What We’re Reading- July 22, 2016

Summer is for Catching Lightning Bugs
A new paper (sub) measured the color of light which lightning bugs (aka fireflies; genus Lampyridae) emit as the day gets darker.  They found that males flash more yellow light earlier in the day and more green light as it gets darker.  Their data supported two hypotheses, that the yellow light helps the insects stand out against ambient light, while the green light reflects off of green foliage; thus in both ways the display is amplified at different times of the evening.

Summer is for Building a Fort Under Large Old Trees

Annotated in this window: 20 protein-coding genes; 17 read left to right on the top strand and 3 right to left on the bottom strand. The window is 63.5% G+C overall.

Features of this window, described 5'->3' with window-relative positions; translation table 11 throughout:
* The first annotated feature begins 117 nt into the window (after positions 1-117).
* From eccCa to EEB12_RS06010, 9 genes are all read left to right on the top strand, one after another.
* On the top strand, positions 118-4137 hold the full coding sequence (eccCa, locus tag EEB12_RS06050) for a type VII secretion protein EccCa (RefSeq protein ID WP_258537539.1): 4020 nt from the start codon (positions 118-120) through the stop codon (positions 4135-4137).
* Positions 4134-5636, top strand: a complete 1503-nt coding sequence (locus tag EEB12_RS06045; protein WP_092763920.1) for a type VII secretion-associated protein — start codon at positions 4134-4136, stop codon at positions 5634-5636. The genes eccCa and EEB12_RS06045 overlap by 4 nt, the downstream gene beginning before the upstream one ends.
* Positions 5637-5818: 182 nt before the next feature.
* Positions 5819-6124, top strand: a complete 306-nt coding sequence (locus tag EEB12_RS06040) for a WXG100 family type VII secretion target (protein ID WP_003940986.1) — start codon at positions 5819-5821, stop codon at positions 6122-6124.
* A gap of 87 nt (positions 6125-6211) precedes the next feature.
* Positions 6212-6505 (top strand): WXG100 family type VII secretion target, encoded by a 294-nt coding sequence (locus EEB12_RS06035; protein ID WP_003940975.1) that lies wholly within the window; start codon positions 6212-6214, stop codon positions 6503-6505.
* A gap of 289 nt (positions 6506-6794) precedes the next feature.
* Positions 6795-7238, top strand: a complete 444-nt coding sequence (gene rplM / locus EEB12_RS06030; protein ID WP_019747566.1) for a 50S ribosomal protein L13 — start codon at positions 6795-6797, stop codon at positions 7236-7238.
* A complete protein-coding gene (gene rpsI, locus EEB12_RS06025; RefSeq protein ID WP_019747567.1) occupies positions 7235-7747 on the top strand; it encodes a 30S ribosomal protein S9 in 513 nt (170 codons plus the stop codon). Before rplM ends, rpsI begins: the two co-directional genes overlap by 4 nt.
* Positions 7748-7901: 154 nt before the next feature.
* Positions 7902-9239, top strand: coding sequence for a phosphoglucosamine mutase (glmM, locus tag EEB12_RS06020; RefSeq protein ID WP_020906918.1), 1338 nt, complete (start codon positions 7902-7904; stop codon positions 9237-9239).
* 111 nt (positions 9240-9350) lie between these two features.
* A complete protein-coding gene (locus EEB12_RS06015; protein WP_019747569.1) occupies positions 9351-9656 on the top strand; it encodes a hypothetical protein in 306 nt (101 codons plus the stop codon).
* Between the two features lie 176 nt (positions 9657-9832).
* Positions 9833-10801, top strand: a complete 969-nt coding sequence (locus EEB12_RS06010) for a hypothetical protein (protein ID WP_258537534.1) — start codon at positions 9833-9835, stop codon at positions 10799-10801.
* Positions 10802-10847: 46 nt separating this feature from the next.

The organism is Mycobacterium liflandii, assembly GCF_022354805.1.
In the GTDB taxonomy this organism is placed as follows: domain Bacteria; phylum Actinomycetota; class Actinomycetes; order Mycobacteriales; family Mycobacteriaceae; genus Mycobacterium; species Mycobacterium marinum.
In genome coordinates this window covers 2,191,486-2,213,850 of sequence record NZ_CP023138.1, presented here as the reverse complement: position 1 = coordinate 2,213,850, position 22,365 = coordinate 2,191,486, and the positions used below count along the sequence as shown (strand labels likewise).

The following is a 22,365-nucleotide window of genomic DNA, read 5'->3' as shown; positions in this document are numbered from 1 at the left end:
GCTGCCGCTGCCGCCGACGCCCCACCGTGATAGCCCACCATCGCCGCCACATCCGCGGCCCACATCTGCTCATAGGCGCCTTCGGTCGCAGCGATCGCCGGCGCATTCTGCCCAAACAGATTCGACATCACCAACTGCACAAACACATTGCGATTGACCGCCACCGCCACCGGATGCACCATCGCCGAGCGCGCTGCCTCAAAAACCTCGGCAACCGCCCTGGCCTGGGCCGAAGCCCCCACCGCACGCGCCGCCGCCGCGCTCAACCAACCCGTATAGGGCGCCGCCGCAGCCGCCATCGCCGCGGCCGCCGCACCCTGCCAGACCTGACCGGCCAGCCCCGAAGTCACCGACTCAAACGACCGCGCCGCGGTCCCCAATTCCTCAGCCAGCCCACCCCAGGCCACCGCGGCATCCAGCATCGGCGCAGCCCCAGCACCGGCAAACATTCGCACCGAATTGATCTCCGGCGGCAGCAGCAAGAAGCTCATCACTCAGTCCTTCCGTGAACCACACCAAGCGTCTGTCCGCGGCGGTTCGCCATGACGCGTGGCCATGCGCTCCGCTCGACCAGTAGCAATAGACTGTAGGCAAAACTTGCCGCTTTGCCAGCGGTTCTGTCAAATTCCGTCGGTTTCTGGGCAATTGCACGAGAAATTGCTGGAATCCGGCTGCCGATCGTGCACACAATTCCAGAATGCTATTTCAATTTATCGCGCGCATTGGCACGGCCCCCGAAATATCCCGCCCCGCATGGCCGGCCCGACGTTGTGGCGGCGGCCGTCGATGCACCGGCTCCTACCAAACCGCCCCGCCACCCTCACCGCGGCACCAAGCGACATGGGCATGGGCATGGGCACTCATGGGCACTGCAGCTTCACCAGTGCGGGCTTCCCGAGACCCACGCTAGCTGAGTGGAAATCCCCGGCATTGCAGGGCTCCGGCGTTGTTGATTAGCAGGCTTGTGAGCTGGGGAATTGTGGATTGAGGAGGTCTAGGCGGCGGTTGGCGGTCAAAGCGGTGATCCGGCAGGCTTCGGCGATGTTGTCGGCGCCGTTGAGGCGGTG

You may have memories of summers spent in the shade of large old trees, but this comprehensive review (sub) starts by defining a small subset of species (i.e. Redwoods or Manna Gum) as large enough or long-lived enough to be considered a tree giant. They then discuss the diversity of ecosystem services that these trees provide even when compared to younger individuals of the same species in the same habitat, including unique microhabits in the bark or hollowed cavities.  But we focused on the conservation of these trees.  Large old trees don’t happen without time (about 500-8,000 years), thus they need dedicated protection from development and long-term conservation planning to protect young individuals over many human generations.


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